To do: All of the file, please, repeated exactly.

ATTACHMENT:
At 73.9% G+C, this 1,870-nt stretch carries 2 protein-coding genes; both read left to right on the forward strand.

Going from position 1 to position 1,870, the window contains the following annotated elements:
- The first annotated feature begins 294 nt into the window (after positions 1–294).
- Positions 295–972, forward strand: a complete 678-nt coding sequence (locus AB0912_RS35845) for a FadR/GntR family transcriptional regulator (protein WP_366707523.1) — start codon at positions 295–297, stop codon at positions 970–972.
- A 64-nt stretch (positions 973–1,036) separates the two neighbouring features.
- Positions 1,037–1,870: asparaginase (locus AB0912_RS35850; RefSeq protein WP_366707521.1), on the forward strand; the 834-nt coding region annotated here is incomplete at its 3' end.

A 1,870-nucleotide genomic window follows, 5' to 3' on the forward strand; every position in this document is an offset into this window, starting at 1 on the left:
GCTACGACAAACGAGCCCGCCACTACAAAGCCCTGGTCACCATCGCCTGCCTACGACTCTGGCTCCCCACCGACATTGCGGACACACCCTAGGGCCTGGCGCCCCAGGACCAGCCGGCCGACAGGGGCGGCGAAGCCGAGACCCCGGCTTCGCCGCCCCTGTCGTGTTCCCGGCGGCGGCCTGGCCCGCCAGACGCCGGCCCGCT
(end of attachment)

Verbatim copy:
At 73.9% G+C, this 1,870-nt stretch carries 2 protein-coding genes; both read left to right on the forward strand.

Going from position 1 to position 1,870, the window contains the following annotated elements:
- The first annotated feature begins 294 nt into the window (after positions 1–294).
- Positions 295–972, forward strand: a complete 678-nt coding sequence (locus AB0912_RS35845) for a FadR/GntR family transcriptional regulator (protein WP_366707523.1) — start codon at positions 295–297, stop codon at positions 970–972.
- A 64-nt stretch (positions 973–1,036) separates the two neighbouring features.
- Positions 1,037–1,870: asparaginase (locus AB0912_RS35850; RefSeq protein WP_366707521.1), on the forward strand; the 834-nt coding region annotated here is incomplete at its 3' end.

A 1,870-nucleotide genomic window follows, 5' to 3' on the forward strand; every position in this document is an offset into this window, starting at 1 on the left:
GCTACGACAAACGAGCCCGCCACTACAAAGCCCTGGTCACCATCGCCTGCCTACGACTCTGGCTCCCCACCGACATTGCGGACACACCCTAGGGCCTGGCGCCCCAGGACCAGCCGGCCGACAGGGGCGGCGAAGCCGAGACCCCGGCTTCGCCGCCCCTGTCGTGTTCCCGGCGGCGGCCTGGCCCGCCAGACGCCGGCCCGCT